Can governments post on WASHwatch? Advantages

An important question was raised during the East Africa CSO Forum: Can governments post on WASHwatch?

The short answer is yes, we don’t want to prevent anyone from being able to post on WASHwatch.

The long answer is that I would be excited to have government officials sharing on WASHwatch. WASHwatch strives to promote transparency and if governments are taking the time to post on WASHwatch then this is a fantastic demonstration of transparency and collaboration. WASHwatch strives to collect the most up-to-date information on government policies and there is no more direct source than government itself.

Nevertheless, I do understand that this raises a few concerns. In this post I will focus on the advantages of governments using WASHwatch and in the next post I will go into some of the potential disadvantages and address why I don’t think they are major concerns.

At the moment, even when a government has made progress towards delivering their policy commitments, it is difficult, time consuming and tedious to find out about it.

  • Assuming you know what you are looking for, it takes significant effort to sort through ministry websites to find the relevant documents.
  • Assuming that the relevant information can be found on the ministry websites, policy documents are often long, budgets are complex and the process of distilling all the needed information requires both an unhealthy level of interest in WASH policy and excessive amounts of free time.
  • The commitments monitored on WASHwatch are connected through their relevance to the WASH sector but individual commitments might be under the control of distinct ministries. Sanitation and hygiene are often the responsibility of the ministry of health whereas water policy falls under the responsibility of the ministry of water and environment. Anyone wanting to follow up on whether or not a government has delivered their policy commitments might have to sort through several ministry websites, each with different labelling and reporting protocols. Again, it’s time consuming and can be daunting to government outsiders.

WASHwatch strives to share the burden of collecting this information by creating a central platform to report policy progress and using crowdsourcing to secure the responses.

The data collection burden would be further reduced if governments, as they delivered on their commitments, posted their progress on WASHwatch. After all, they know best what they have and haven’t done. Governments could use their national WASHwatch page as a one-stop shop for all details on WASH sector.

We are working on adding a function that would allow users to upload supporting documents, which could be used by governments to upload WASH policy papers and relevant sections of their budget (or links to this information on their ministry websites). In the meantime, we can share documents through this blog.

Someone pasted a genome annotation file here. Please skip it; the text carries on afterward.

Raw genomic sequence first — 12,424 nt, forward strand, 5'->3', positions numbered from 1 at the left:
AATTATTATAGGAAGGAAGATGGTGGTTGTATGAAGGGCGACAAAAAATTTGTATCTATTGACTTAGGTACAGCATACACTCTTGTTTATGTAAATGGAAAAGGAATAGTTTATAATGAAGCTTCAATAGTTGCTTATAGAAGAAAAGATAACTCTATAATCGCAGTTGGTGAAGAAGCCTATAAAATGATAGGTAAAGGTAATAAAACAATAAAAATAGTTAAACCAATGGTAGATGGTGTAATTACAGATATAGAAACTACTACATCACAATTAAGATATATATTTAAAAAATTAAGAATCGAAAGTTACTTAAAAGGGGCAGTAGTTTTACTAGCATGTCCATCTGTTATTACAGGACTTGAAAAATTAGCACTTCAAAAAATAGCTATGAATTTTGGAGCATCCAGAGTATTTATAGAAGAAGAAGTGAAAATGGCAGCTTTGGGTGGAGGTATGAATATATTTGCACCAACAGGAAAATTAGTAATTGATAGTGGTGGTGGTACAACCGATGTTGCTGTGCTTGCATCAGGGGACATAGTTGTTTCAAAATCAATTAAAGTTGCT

If a government is following through on their policy commitments, WASHwatch is a platform to share their success with WASH sector workers and advocates from around the world. WASHwatch allows them to report WASH policy progress in real time while demonstrating a strong commitment to transparency.

Governments don’t necessarily need WASHwatch to create a comprehensive and easy to access picture of their WASH sector policy as they could create a similar space on the relevant Ministry’s website; however, using WASHwatch has the added benefit of allowing them to share their progress with the international WASH sector, and demonstrate their progress to the peers with whom they made the commitments in the first place.

I would be excited to have governments engage with WASHwatch.

  • I want up-to-date information and government transparency
  • WASH policy advocates want governments to engage because it will save them a whole lot of time sorting through huge, complex documents
  • All governments should want to engage with WASHwatch to ensure that the information that is publicly shared is correct and up to date
  • Officials may well find that using the site as a ‘one-stop shop’ for WASH information makes their everyday work easier
  • Governments who are true ambassadors for water and sanitation and meeting their commitments are needed to publicise their achievements, to lead by example and demonstrate to their peers the value of following through on WASH investments

 

By

Katelyn Rogers

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Using WASHwatch where there’s limited political space for campaigning (Part 2)

WASHwatch can be used at various meetings to identify the current status of WASH at the national level and lay down agreed upon short, medium and long term advocacy priorities.